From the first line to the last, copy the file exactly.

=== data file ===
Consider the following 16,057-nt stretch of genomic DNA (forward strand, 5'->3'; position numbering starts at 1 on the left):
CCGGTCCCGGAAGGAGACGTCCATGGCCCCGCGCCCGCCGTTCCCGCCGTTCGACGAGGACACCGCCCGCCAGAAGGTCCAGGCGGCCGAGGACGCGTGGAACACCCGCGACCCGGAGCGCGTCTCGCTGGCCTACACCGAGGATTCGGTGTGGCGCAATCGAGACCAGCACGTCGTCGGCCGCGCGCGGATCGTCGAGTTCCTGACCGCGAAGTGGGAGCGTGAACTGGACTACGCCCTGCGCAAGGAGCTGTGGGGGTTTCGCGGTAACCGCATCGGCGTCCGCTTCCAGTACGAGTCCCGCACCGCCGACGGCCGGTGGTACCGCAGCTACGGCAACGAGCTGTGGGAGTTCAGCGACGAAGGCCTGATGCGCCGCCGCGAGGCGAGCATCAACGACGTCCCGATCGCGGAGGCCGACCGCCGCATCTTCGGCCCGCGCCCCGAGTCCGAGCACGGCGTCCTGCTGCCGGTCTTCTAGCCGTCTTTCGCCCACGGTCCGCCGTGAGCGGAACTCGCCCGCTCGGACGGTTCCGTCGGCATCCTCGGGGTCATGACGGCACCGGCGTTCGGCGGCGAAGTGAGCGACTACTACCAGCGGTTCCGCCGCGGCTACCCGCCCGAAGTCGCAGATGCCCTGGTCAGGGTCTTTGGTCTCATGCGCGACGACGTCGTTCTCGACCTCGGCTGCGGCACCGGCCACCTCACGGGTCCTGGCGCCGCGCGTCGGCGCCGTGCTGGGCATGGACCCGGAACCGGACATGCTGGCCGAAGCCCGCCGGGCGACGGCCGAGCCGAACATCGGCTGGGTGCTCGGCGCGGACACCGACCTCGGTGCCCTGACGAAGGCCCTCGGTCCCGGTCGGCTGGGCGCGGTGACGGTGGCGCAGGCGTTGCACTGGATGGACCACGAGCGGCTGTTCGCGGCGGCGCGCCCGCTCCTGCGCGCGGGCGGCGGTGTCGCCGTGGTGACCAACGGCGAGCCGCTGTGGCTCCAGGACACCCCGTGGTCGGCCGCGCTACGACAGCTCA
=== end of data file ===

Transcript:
Consider the following 16,057-nt stretch of genomic DNA (forward strand, 5'->3'; position numbering starts at 1 on the left):
CCGGTCCCGGAAGGAGACGTCCATGGCCCCGCGCCCGCCGTTCCCGCCGTTCGACGAGGACACCGCCCGCCAGAAGGTCCAGGCGGCCGAGGACGCGTGGAACACCCGCGACCCGGAGCGCGTCTCGCTGGCCTACACCGAGGATTCGGTGTGGCGCAATCGAGACCAGCACGTCGTCGGCCGCGCGCGGATCGTCGAGTTCCTGACCGCGAAGTGGGAGCGTGAACTGGACTACGCCCTGCGCAAGGAGCTGTGGGGGTTTCGCGGTAACCGCATCGGCGTCCGCTTCCAGTACGAGTCCCGCACCGCCGACGGCCGGTGGTACCGCAGCTACGGCAACGAGCTGTGGGAGTTCAGCGACGAAGGCCTGATGCGCCGCCGCGAGGCGAGCATCAACGACGTCCCGATCGCGGAGGCCGACCGCCGCATCTTCGGCCCGCGCCCCGAGTCCGAGCACGGCGTCCTGCTGCCGGTCTTCTAGCCGTCTTTCGCCCACGGTCCGCCGTGAGCGGAACTCGCCCGCTCGGACGGTTCCGTCGGCATCCTCGGGGTCATGACGGCACCGGCGTTCGGCGGCGAAGTGAGCGACTACTACCAGCGGTTCCGCCGCGGCTACCCGCCCGAAGTCGCAGATGCCCTGGTCAGGGTCTTTGGTCTCATGCGCGACGACGTCGTTCTCGACCTCGGCTGCGGCACCGGCCACCTCACGGGTCCTGGCGCCGCGCGTCGGCGCCGTGCTGGGCATGGACCCGGAACCGGACATGCTGGCCGAAGCCCGCCGGGCGACGGCCGAGCCGAACATCGGCTGGGTGCTCGGCGCGGACACCGACCTCGGTGCCCTGACGAAGGCCCTCGGTCCCGGTCGGCTGGGCGCGGTGACGGTGGCGCAGGCGTTGCACTGGATGGACCACGAGCGGCTGTTCGCGGCGGCGCGCCCGCTCCTGCGCGCGGGCGGCGGTGTCGCCGTGGTGACCAACGGCGAGCCGCTGTGGCTCCAGGACACCCCGTGGTCGGCCGCGCTACGACAGCTCA